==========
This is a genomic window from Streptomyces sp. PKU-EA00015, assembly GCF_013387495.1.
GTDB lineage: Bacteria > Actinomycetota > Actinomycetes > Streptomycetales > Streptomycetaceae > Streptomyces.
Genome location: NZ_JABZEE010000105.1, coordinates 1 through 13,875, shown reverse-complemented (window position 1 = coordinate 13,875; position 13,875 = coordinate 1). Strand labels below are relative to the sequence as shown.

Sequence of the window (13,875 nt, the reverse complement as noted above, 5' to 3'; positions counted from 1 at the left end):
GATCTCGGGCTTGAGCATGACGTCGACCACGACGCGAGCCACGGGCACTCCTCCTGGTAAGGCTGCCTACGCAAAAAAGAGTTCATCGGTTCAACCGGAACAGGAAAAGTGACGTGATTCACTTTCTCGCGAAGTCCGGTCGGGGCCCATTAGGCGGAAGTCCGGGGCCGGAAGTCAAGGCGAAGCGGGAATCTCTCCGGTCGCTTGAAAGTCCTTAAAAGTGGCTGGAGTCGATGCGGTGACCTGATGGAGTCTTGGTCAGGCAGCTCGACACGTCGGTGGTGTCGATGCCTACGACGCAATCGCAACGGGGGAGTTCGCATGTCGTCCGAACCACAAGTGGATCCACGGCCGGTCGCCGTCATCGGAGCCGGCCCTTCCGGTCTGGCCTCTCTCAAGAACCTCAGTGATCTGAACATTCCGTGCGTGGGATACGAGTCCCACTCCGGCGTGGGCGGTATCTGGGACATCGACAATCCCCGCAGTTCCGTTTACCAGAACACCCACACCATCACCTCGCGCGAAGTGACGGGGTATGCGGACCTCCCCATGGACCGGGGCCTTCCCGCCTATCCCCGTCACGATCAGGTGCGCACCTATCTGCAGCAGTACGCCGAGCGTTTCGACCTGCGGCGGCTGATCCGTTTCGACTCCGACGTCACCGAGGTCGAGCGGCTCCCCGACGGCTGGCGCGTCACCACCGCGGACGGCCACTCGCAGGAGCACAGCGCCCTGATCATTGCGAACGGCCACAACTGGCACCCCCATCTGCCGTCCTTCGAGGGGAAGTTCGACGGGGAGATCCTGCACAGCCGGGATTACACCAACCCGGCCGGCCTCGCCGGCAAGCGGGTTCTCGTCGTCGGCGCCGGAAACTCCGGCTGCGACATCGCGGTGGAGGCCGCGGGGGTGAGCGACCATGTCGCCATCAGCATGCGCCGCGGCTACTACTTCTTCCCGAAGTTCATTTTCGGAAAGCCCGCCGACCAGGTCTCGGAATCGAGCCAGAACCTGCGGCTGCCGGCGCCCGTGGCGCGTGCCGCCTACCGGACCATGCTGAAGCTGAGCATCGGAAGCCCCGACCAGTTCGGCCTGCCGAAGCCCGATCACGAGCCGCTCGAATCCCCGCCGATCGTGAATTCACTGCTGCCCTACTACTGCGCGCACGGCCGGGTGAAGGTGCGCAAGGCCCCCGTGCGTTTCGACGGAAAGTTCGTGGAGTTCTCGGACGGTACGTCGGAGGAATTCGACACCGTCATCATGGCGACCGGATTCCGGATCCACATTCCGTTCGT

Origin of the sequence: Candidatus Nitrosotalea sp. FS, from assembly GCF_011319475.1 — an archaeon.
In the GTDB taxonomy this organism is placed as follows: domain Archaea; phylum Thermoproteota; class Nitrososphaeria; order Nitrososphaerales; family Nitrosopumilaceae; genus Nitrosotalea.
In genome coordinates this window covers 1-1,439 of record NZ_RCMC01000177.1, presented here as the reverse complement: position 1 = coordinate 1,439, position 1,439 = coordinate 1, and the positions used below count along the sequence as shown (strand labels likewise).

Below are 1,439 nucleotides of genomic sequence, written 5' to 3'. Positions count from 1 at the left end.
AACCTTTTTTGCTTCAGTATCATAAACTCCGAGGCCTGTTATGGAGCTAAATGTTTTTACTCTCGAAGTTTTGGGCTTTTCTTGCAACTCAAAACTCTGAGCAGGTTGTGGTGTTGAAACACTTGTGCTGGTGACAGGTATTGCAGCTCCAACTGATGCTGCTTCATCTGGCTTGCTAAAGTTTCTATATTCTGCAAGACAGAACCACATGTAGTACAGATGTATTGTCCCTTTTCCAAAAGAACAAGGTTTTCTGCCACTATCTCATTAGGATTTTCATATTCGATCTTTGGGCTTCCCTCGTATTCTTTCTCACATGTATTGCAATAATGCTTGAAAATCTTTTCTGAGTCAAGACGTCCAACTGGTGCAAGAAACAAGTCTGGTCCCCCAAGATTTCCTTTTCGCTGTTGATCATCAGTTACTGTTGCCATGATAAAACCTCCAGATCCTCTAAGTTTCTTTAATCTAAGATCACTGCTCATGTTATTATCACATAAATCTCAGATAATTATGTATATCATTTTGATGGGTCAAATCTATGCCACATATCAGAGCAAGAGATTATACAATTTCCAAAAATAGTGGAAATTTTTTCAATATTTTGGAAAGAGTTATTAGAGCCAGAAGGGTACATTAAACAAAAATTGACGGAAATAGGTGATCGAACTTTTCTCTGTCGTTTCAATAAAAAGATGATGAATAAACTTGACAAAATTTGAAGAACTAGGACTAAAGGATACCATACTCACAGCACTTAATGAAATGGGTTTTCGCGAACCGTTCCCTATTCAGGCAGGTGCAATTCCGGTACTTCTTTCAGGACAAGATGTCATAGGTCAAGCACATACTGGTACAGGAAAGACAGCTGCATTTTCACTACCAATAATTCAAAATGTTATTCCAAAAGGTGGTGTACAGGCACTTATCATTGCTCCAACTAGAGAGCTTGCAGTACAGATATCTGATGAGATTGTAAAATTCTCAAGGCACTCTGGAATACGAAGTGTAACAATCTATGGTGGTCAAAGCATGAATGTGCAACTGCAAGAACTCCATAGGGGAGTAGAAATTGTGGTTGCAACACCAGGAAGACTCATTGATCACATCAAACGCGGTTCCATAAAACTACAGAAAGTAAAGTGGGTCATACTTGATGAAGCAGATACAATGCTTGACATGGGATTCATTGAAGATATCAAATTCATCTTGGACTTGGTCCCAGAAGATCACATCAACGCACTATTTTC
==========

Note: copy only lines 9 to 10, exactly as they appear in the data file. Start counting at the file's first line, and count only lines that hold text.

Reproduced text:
Below are 1,439 nucleotides of genomic sequence, written 5' to 3'. Positions count from 1 at the left end.
AACCTTTTTTGCTTCAGTATCATAAACTCCGAGGCCTGTTATGGAGCTAAATGTTTTTACTCTCGAAGTTTTGGGCTTTTCTTGCAACTCAAAACTCTGAGCAGGTTGTGGTGTTGAAACACTTGTGCTGGTGACAGGTATTGCAGCTCCAACTGATGCTGCTTCATCTGGCTTGCTAAAGTTTCTATATTCTGCAAGACAGAACCACATGTAGTACAGATGTATTGTCCCTTTTCCAAAAGAACAAGGTTTTCTGCCACTATCTCATTAGGATTTTCATATTCGATCTTTGGGCTTCCCTCGTATTCTTTCTCACATGTATTGCAATAATGCTTGAAAATCTTTTCTGAGTCAAGACGTCCAACTGGTGCAAGAAACAAGTCTGGTCCCCCAAGATTTCCTTTTCGCTGTTGATCATCAGTTACTGTTGCCATGATAAAACCTCCAGATCCTCTAAGTTTCTTTAATCTAAGATCACTGCTCATGTTATTATCACATAAATCTCAGATAATTATGTATATCATTTTGATGGGTCAAATCTATGCCACATATCAGAGCAAGAGATTATACAATTTCCAAAAATAGTGGAAATTTTTTCAATATTTTGGAAAGAGTTATTAGAGCCAGAAGGGTACATTAAACAAAAATTGACGGAAATAGGTGATCGAACTTTTCTCTGTCGTTTCAATAAAAAGATGATGAATAAACTTGACAAAATTTGAAGAACTAGGACTAAAGGATACCATACTCACAGCACTTAATGAAATGGGTTTTCGCGAACCGTTCCCTATTCAGGCAGGTGCAATTCCGGTACTTCTTTCAGGACAAGATGTCATAGGTCAAGCACATACTGGTACAGGAAAGACAGCTGCATTTTCACTACCAATAATTCAAAATGTTATTCCAAAAGGTGGTGTACAGGCACTTATCATTGCTCCAACTAGAGAGCTTGCAGTACAGATATCTGATGAGATTGTAAAATTCTCAAGGCACTCTGGAATACGAAGTGTAACAATCTATGGTGGTCAAAGCATGAATGTGCAACTGCAAGAACTCCATAGGGGAGTAGAAATTGTGGTTGCAACACCAGGAAGACTCATTGATCACATCAAACGCGGTTCCATAAAACTACAGAAAGTAAAGTGGGTCATACTTGATGAAGCAGATACAATGCTTGACATGGGATTCATTGAAGATATCAAATTCATCTTGGACTTGGTCCCAGAAGATCACATCAACGCACTATTTTC